On the early afternoon of Oct. 23, 1864 after driving Marmaduke's division from Byram's Ford, the brigades of Col. John F. Philips and Gen. John B. Sanborn moved westward toward the Harrisonville Road. About two miles beyond their victorious fight against Gen. John S. Marmaduke, they encountered Col. Sidney Jackman's Brigade on the prairie. Jackman had been hastily summoned from Joe Shelby's fight against the Kansas forces outside Westport.
Upon arriving at the Harrisonville Road, Jackman reported to Gen. James F. Fagan, who ordered him to dismount and fight Philips' Brigade which was a few yards to the east. Jackman's mission: To try and block Pleasontons Missouri cavalrylong enough for Price's wagon train to escape southward and for Shelby's rearguard to withdraw from Westport.
Soon the Federals made a mounted attack with Sanborn's Brigade attacking Jackman frontally while Philips attacked his left flank at an oblique angle. Jackman repulsed Sanborn but was driven from the field by Philips. Jackman had failed to stop Pleasonton's Federals and Shelby's rear was in the hands of the Federals.
Union account -
"One mile brought us in view of the enemy formed on the prairie. After some maneuvering we advanced on a line at right angles with the old military road, leading from Westport to Fort Scott. It was discovered that that portion of the enemy's force which had been engaged with General Curtis at Westport, in the forenoon, were falling back, making a connection with the force in our front; Sanborn's brigade coming upon our left a charge was ordered by the major-general commanding, and our entire force was hurled upon the enemy in open prairie, routing and scattering him in indescribable disorder, killing and wounding many and taking many prisoners. The brigade encamped for the night near Little Santa Fe." Philips' Report in OR Vol. 41, Pt 1, pp. 350-351.
"About 12 o'clock I received an order from General Shelby to fall back across the prairie to the point where the gun was captured the evening before and report to General Fagan, who was in pressing need. I immediately moved out, and on the way met an order from General Fagan to move as rapidly as possible, as the enemy were demonstrating in heavy force on his front. Upon reaching the general I was ordered by him to dismount my men and receive a charge of the enemy's cavalry. I formed my men on foot and directed them to withhold their fire until the Federals were in point-blank range."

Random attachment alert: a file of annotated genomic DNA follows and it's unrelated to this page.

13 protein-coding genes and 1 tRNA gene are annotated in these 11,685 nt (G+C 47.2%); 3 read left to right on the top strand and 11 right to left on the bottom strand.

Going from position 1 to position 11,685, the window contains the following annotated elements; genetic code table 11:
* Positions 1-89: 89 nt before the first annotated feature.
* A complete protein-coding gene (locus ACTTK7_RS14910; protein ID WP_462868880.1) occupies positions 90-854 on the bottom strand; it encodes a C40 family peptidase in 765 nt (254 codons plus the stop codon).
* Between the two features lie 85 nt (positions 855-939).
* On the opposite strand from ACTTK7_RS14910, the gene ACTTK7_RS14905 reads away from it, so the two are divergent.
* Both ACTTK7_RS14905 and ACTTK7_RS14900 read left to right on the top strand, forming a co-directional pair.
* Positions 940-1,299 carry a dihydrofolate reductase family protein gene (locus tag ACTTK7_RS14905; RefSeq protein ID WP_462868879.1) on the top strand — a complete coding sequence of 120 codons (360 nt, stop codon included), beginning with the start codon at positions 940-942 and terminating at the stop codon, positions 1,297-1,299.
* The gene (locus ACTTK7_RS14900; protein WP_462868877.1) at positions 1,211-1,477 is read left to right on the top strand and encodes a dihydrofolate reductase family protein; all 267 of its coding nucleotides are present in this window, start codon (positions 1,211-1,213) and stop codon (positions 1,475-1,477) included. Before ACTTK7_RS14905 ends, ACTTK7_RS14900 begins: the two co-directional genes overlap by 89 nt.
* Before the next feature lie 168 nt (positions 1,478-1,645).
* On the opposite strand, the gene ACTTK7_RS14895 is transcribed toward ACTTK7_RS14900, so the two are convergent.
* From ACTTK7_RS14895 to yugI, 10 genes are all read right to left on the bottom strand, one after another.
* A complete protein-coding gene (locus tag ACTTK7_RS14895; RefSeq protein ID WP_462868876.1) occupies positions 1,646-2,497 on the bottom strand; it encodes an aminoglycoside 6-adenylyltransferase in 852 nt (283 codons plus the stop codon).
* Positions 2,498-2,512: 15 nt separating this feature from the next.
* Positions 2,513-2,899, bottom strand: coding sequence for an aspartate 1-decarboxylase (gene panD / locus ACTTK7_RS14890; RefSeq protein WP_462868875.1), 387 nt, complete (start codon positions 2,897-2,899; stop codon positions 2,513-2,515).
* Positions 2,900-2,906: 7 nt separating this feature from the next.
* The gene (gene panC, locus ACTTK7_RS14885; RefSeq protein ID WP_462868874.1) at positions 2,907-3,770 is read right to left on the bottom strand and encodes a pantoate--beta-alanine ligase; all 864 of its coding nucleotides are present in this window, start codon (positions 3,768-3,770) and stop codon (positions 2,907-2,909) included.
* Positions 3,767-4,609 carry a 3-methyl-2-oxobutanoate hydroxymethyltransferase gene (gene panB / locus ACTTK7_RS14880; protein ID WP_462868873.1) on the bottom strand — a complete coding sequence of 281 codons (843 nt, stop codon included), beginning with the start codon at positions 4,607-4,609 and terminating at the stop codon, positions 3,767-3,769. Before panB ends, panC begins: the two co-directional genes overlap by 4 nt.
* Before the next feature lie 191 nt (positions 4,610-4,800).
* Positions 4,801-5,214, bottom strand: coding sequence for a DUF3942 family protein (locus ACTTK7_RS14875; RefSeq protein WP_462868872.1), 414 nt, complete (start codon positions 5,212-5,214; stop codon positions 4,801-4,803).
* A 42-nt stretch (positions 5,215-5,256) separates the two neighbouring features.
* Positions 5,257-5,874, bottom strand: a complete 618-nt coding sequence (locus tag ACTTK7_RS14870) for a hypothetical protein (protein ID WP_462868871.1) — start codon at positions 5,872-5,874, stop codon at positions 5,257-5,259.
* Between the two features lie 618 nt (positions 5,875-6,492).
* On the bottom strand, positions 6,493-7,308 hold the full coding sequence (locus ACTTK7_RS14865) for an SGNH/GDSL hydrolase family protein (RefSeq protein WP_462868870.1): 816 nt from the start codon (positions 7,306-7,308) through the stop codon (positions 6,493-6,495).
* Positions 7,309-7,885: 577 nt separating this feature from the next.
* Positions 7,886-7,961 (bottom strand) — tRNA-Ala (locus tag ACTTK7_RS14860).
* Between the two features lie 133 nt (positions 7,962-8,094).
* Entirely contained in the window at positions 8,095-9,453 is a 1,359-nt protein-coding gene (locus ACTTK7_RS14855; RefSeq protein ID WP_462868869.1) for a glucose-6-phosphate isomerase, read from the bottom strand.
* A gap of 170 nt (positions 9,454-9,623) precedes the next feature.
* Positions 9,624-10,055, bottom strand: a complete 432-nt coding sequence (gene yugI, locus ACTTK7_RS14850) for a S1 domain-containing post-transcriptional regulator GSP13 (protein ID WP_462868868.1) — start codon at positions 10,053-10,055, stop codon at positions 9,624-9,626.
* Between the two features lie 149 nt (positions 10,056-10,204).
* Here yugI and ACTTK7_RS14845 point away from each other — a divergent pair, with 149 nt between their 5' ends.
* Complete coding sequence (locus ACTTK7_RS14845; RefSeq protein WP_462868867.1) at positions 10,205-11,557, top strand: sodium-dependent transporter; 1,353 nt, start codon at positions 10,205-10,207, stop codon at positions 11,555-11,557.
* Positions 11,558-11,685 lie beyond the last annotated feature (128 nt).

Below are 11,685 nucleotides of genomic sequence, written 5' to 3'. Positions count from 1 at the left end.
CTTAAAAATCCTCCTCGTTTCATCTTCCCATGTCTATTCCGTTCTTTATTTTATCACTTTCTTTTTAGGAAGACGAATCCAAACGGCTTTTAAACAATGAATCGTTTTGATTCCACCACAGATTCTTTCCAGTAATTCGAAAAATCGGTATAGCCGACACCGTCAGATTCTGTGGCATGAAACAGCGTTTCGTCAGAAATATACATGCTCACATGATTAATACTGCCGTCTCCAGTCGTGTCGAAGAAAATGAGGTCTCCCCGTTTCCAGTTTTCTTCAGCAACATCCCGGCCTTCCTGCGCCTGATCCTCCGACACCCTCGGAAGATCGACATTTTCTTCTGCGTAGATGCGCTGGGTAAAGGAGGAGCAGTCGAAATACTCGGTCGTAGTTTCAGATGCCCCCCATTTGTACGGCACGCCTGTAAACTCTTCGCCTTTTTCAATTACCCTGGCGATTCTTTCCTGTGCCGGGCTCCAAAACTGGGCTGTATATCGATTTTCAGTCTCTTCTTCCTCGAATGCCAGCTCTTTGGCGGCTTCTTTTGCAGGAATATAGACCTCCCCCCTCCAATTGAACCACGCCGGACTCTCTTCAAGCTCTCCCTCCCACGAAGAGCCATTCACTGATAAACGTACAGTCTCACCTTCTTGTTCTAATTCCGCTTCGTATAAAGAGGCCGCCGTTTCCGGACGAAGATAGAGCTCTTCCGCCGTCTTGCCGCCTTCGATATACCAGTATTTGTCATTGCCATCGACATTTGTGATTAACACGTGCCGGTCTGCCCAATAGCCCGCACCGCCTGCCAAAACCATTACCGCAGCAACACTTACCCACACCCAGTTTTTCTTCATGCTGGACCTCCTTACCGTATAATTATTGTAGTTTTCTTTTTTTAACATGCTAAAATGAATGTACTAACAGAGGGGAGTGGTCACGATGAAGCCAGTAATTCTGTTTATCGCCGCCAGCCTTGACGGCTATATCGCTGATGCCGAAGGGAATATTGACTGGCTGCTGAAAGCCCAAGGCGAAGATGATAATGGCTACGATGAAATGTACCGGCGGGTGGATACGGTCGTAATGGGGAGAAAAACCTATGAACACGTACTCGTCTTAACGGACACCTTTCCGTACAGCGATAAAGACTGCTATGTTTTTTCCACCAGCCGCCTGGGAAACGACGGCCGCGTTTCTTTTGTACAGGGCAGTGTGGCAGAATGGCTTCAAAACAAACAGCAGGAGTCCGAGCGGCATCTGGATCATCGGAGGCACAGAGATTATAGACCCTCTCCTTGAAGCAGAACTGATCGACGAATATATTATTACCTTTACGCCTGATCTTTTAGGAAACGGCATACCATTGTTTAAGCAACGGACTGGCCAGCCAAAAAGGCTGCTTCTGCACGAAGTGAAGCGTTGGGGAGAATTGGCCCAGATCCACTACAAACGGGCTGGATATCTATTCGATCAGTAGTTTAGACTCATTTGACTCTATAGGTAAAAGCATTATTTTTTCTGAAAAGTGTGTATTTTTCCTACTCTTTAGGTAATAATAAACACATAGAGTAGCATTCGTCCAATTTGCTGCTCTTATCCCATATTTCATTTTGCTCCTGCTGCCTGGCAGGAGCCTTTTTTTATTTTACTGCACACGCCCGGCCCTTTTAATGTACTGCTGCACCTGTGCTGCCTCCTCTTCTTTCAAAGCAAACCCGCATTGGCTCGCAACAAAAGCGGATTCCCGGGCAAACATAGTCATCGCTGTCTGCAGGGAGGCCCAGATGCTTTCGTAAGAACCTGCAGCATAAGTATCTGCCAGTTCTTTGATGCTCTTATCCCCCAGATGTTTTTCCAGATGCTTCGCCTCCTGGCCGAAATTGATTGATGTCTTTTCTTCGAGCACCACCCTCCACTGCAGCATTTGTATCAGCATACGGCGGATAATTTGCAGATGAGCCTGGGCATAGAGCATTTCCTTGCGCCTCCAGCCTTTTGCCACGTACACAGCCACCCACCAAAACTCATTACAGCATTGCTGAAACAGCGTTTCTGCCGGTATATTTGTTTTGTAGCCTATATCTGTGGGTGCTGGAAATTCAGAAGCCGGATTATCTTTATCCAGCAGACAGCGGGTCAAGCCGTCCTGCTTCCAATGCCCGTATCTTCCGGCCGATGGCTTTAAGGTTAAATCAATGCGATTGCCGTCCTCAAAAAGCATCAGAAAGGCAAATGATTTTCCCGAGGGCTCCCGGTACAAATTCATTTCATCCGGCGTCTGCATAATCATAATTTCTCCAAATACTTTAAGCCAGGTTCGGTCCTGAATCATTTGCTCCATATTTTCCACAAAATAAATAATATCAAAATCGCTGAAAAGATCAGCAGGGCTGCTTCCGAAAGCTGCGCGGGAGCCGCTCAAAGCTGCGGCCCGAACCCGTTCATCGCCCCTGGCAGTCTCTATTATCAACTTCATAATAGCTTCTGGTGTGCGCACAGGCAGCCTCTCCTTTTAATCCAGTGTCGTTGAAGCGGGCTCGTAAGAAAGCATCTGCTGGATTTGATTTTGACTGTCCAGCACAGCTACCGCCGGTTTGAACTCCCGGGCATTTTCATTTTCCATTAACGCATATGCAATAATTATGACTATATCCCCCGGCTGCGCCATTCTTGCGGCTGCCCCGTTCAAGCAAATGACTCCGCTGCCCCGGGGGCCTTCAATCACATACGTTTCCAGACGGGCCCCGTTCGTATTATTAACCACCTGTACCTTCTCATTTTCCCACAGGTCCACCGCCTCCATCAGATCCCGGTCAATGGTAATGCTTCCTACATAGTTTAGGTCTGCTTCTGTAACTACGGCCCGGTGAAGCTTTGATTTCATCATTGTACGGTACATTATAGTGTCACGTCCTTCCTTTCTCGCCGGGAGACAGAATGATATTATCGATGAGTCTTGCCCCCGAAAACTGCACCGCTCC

"In the meantime they came on in a swinging trot, and when within eighty yards at the command a destructive fire was poured into them, killing and wounding a large number of men and horses, and causing their line to reel and break. The line of the enemy being much longer than ours, their right continued to advance, but turning and pouring a well-directed fire into it, it fell back in confusion. By this time the enemy were covering the prairie, threatening from every point, and my horses being exposed I ordered by men to mount. After mounting we formed a number of times in falling back and took position until the enemy disappeared, when I moved off in the rear of the army. During this last engagement, Captain Collins, of the battery of General Thompson's brigade, came to my assistance with his only remaining gun and fought gallantly until the command fell back." Jackmanís report p. 676
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Bryce A. Suderow